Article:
Various rumors have suggested that several teams including the Blue Jays and Red Sox have been pursuing Royals reliever Joakim Soria.
With the possibility of adding Yu Darvish and their recent trade for Sergio Santos, the Blue Jays surrendering top prospects from their farm system for Soria would make little sense when they’re also going to need a bat.
The Red Sox pursuit is more logical, but given the past demands of Royals GM Dayton Moore for Soria, it’s not clear what the Red Sox have left in their system to give the Royals to make it worthwhile.
Soria is a very good reliever with a fastball and wicked off-speed curve; he’s signed through 2014 with team-friendly club options at $6 million in 2012; $8 million in 2013; and $8.75 million in 2014. There are buyouts each year at $750,000.
He has a limited no-trade clause that can block deals to the Phillies, Red Sox, Yankees, Dodgers, Rockies and Braves. Some have suggested that the teams on the list indicate a reluctance to pitch in high-pressure environments; it’s more likely that he didn’t want to sign a long-term deal that that fit into the Royals financial situation and then see that used as a lever to extract a sizable chunk of the minor league systems of the Yankees or Red Sox because of his relatively low salary.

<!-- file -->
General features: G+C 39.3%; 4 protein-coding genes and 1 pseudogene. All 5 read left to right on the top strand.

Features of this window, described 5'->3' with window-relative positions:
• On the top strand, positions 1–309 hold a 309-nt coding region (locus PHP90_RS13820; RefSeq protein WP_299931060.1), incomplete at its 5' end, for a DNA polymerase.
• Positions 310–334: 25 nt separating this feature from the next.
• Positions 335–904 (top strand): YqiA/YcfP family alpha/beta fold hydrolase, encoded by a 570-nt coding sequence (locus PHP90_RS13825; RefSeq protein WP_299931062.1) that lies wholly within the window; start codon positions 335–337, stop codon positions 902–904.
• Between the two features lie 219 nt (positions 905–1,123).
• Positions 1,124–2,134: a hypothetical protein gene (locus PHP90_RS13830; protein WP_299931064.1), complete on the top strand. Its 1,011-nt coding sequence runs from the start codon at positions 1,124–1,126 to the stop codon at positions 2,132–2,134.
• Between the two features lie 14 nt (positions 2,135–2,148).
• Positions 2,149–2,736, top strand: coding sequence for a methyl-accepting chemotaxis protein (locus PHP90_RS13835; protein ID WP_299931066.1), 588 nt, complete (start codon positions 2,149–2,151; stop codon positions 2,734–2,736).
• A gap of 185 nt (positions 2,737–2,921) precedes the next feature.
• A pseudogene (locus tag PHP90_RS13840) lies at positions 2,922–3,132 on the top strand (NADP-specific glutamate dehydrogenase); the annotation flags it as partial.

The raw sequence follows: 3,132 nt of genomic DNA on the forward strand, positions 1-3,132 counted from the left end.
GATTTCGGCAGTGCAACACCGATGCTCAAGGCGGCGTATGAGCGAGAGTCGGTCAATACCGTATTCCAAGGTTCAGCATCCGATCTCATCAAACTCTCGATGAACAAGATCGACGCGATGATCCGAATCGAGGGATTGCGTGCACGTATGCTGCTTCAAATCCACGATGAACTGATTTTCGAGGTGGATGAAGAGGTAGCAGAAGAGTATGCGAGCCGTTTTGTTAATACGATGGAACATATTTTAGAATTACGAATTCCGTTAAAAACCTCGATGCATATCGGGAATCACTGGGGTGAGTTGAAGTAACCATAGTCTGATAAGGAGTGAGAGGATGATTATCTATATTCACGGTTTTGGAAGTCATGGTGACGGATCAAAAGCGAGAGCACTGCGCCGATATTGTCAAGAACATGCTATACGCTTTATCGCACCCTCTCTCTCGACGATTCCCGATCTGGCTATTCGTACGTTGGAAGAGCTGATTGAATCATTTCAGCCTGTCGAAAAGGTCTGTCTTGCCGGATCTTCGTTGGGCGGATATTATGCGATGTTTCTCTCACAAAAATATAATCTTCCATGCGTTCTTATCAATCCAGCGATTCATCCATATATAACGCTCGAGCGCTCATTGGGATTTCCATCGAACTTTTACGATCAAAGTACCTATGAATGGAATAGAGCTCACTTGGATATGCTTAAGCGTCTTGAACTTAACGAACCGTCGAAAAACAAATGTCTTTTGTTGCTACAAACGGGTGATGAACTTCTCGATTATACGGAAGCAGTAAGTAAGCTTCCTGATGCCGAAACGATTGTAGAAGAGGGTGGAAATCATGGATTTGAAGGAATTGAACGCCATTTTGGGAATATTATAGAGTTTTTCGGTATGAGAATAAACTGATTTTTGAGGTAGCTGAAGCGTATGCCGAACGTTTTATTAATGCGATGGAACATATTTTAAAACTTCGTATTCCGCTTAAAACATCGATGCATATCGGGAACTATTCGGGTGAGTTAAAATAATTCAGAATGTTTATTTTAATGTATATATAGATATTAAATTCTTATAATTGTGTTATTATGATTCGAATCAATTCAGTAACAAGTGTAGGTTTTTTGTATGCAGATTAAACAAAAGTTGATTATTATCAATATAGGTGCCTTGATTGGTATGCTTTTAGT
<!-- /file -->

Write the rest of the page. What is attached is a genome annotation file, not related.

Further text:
In the past, Moore has implied that the cost for Soria would be steep—two young starting pitchers for example.
The Yankees could absolutely get Soria and pay Moore’s demands, but they’re not going to do it when a package slightly larger than what Moore’s asking for Soria could conceivably pry Felix Hernandez away from the Mariners. The Mariners have steadfastly resisted the Yankees aggressive pursuit of Hernandez, but with the AL West now the home to two powerhouses and the Mariners rebuild going slower than expected, they probably aren’t going to contend until 2014 at the earliest; once they realize they have no chance to win for the foreseeable future, are confronted with Hernandez’s increasing unhappiness and come to grips with the reality that Hernandez is diminishing in value like a new car as soon as it’s off the lot, they’ll be more agreeable to dealing him.
The Red Sox don’t have the organizational depth to get anyone of note anymore.
The Blue Jays do, but Soria would be something of a luxury item for them since they have a closer and other, more pressing needs.
The Royals demoted Soria from his closer’s role at mid-season and signed Jonathan Broxton earlier this winter, so they’re presumably willing to trade Soria; whether the demands have decreased or not and how desperate teams become will determine whether or not he does get moved.